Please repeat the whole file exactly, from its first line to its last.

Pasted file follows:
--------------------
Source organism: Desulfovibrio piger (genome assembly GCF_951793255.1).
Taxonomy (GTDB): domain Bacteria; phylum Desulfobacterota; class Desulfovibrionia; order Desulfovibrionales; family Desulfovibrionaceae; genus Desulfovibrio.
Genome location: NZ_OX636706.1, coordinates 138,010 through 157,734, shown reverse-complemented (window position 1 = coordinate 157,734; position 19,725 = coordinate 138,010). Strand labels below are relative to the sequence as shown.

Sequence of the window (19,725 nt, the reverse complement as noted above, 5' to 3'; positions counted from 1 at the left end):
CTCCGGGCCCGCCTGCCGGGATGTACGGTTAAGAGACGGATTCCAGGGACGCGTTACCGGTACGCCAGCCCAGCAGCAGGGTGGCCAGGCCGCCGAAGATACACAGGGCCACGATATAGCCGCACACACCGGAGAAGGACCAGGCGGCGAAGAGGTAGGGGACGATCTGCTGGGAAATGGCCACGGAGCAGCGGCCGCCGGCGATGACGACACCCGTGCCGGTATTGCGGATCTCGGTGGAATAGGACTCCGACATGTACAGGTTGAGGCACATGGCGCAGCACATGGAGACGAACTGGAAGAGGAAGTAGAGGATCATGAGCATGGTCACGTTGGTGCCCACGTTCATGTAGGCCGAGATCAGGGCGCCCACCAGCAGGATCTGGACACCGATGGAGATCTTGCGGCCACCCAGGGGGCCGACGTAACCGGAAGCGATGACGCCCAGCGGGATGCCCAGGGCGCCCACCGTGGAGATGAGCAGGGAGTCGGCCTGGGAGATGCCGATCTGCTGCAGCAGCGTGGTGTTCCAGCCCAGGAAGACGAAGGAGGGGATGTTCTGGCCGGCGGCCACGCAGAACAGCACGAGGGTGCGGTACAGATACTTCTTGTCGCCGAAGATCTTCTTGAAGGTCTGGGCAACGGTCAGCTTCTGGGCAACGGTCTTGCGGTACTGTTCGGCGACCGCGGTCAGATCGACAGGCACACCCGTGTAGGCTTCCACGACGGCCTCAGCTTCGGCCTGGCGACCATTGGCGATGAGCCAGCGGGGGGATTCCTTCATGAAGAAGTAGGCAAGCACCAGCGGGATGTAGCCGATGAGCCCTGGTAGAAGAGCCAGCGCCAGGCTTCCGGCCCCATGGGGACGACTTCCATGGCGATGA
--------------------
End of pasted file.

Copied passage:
Source organism: Desulfovibrio piger (genome assembly GCF_951793255.1).
Taxonomy (GTDB): domain Bacteria; phylum Desulfobacterota; class Desulfovibrionia; order Desulfovibrionales; family Desulfovibrionaceae; genus Desulfovibrio.
Genome location: NZ_OX636706.1, coordinates 138,010 through 157,734, shown reverse-complemented (window position 1 = coordinate 157,734; position 19,725 = coordinate 138,010). Strand labels below are relative to the sequence as shown.

Sequence of the window (19,725 nt, the reverse complement as noted above, 5' to 3'; positions counted from 1 at the left end):
CTCCGGGCCCGCCTGCCGGGATGTACGGTTAAGAGACGGATTCCAGGGACGCGTTACCGGTACGCCAGCCCAGCAGCAGGGTGGCCAGGCCGCCGAAGATACACAGGGCCACGATATAGCCGCACACACCGGAGAAGGACCAGGCGGCGAAGAGGTAGGGGACGATCTGCTGGGAAATGGCCACGGAGCAGCGGCCGCCGGCGATGACGACACCCGTGCCGGTATTGCGGATCTCGGTGGAATAGGACTCCGACATGTACAGGTTGAGGCACATGGCGCAGCACATGGAGACGAACTGGAAGAGGAAGTAGAGGATCATGAGCATGGTCACGTTGGTGCCCACGTTCATGTAGGCCGAGATCAGGGCGCCCACCAGCAGGATCTGGACACCGATGGAGATCTTGCGGCCACCCAGGGGGCCGACGTAACCGGAAGCGATGACGCCCAGCGGGATGCCCAGGGCGCCCACCGTGGAGATGAGCAGGGAGTCGGCCTGGGAGATGCCGATCTGCTGCAGCAGCGTGGTGTTCCAGCCCAGGAAGACGAAGGAGGGGATGTTCTGGCCGGCGGCCACGCAGAACAGCACGAGGGTGCGGTACAGATACTTCTTGTCGCCGAAGATCTTCTTGAAGGTCTGGGCAACGGTCAGCTTCTGGGCAACGGTCTTGCGGTACTGTTCGGCGACCGCGGTCAGATCGACAGGCACACCCGTGTAGGCTTCCACGACGGCCTCAGCTTCGGCCTGGCGACCATTGGCGATGAGCCAGCGGGGGGATTCCTTCATGAAGAAGTAGGCAAGCACCAGCGGGATGTAGCCGATGAGCCCTGGTAGAAGAGCCAGCGCCAGGCTTCCGGCCCCATGGGGACGACTTCCATGGCGATGA